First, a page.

View the documentAppendix One hundred Pacific Island agroforestry trees (2)
View the documentAppendix One hundred Pacific Island agroforestry trees (3)
View the documentAppendix One hundred Pacific Island agroforestry trees (4)
View the documentAppendix One hundred Pacific Island agroforestry trees (5)
View the documentAppendix One hundred Pacific Island agroforestry trees (6)
View the documentReferences (A-E)
View the documentReferences (F-R)
View the documentReferences (S-Z)
View the documentContributors

Definition of terms

As noted earlier in this chapter, agroforestry is a new name for an old practice. As the word and concept became widely accepted in international land-use circles, many definitions of the term were put forward, as described in detail by Nair (1989a). The definition of agroforestry that ICRAF has used since the early 1980s is as follows (Lundgren 1987, 48):

Agroforestry is a collective name for all land-use systems and practices in which woody perennials are deliberately grown on the same land management unit as crops and/or animals. This can be either in some form of spatial arrangement or in a time sequence. To qualify as agroforestry, a given land use system or practice must permit significant economic and ecological interactions between the woody and non-woody components.

Of the many other definitions of "agroforestry," one of the most comprehensive is that of King and Chandler (1978) in an early ICRAF publication The Wasted Lands. Recently reproduced by Nair (1989a, 13), the definition reads: "Agroforestry is a sustainable land-management system which increases the overall yield of the land, combines the production of crops (including tree crops) and forest plants and/or animals simultaneously or sequentially, on the same unit of land, and applies management practices that are compatible with the cultural practices of the local population."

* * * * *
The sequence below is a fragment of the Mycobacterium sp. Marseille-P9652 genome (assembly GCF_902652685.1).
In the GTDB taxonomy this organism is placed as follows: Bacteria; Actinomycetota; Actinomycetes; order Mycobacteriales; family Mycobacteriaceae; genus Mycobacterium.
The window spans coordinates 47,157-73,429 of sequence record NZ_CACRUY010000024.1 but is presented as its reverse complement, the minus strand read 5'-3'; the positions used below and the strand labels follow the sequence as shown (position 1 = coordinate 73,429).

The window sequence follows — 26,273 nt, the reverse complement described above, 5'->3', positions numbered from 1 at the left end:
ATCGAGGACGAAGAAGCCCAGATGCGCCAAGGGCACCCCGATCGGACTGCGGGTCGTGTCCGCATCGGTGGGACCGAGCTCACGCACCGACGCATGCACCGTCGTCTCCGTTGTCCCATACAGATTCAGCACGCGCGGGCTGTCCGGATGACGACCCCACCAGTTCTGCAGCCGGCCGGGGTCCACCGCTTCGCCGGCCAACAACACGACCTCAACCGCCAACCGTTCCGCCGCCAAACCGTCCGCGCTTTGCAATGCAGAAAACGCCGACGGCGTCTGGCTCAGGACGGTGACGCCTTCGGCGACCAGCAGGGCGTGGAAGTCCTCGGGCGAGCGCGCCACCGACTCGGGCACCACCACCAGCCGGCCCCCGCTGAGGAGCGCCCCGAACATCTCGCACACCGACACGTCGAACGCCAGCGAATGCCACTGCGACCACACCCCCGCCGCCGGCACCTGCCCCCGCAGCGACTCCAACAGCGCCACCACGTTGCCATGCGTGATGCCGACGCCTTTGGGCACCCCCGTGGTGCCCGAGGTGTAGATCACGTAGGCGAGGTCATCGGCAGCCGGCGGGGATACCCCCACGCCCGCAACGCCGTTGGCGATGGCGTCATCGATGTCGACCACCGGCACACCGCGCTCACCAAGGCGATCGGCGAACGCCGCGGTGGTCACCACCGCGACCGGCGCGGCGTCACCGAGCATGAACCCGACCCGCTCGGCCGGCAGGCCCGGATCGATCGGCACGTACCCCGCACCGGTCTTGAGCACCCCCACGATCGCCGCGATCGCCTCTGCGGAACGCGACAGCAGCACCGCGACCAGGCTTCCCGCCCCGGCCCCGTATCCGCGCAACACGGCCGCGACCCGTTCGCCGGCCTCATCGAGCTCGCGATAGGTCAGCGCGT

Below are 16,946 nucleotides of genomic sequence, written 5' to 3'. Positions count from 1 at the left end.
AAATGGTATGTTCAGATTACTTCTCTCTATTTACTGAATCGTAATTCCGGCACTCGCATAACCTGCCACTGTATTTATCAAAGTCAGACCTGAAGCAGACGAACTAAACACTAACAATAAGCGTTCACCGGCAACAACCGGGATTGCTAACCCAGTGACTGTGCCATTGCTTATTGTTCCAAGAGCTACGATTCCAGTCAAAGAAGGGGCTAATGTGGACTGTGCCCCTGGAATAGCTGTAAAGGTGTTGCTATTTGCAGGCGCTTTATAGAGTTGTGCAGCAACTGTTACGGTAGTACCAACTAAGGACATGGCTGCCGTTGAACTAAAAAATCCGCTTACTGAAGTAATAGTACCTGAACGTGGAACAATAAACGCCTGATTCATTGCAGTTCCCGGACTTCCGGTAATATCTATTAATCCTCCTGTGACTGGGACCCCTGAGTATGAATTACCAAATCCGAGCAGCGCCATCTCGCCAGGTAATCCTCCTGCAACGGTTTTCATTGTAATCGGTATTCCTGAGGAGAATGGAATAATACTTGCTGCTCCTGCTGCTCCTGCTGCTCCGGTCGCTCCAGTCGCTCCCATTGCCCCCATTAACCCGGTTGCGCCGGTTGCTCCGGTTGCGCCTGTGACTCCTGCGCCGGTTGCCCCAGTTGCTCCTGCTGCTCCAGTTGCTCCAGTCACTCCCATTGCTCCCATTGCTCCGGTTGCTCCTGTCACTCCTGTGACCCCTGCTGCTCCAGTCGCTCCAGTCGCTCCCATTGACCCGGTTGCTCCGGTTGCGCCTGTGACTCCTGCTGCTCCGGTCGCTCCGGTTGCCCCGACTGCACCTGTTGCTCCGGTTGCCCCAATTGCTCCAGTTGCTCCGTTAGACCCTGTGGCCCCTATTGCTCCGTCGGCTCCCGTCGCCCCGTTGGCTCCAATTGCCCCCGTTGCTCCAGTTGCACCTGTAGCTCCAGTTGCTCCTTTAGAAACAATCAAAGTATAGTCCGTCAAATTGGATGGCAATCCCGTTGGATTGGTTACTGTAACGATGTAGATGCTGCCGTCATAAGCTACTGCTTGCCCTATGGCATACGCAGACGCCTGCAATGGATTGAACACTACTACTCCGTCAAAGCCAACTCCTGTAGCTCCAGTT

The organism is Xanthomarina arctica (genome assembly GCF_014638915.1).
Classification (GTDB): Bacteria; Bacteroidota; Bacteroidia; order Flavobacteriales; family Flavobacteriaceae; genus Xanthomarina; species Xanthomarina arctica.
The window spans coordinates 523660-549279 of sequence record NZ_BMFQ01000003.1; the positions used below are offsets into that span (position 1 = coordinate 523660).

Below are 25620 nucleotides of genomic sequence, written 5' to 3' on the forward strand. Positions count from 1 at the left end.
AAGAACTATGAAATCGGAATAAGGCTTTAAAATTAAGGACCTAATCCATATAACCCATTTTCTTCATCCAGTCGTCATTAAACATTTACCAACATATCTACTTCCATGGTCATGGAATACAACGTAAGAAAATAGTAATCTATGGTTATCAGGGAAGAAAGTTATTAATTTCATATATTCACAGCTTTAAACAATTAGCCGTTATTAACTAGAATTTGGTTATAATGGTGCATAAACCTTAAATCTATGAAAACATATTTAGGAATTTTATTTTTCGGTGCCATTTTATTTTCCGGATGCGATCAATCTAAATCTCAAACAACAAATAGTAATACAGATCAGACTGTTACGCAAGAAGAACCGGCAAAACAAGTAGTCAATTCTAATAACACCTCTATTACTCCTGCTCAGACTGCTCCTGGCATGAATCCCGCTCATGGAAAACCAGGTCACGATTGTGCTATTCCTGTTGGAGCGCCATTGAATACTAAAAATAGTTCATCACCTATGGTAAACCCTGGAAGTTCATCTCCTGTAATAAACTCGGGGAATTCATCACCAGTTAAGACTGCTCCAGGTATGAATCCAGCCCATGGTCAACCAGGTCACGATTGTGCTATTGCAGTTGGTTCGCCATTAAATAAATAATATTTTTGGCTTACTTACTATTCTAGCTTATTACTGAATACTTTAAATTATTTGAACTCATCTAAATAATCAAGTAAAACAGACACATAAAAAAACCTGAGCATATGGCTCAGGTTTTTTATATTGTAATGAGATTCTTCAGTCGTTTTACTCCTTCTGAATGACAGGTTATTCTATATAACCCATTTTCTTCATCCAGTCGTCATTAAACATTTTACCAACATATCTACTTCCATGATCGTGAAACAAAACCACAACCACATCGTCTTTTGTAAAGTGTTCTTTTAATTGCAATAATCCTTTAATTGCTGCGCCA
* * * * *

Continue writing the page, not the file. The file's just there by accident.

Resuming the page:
Along similar lines, for the purposes of this report, "agroforestry" is defined as: "The deliberate incorporation of trees into, or the protection of trees within, an agro-ecosystem in an effort to enhance its short- and longterm productiveness, its economic and cultural utility, and its ecological stability."

In this context, an "agroforestry system" is defined as: "Any agricultural system (agro-ecosystem) in which planted or protected trees are seen as economically, socially, or ecologically integral to the system."

These non-restrictive and functional definitions have been selected because they can cover the great diversity and functional utility of existing Pacific Island agroforestry/agricultural systems, which range from home-garden or household and squatter-garden agroforestry in both urban and rural areas to deliberate intercropping and the protection of trees and tree-like perennials in gardens and pastures and the planting of woodlots and protection of inland and coastal forest stands (which are seen as part of integrated agroecosystems) in sparsely populated rural areas.

Finally, the new term, "agrodeforestation," is introduced, defined by Thaman (1988b, 1988c, and 1989a) as: "The removal of trees or the deemphasis on the planting and/or protection of trees in agroecosystems."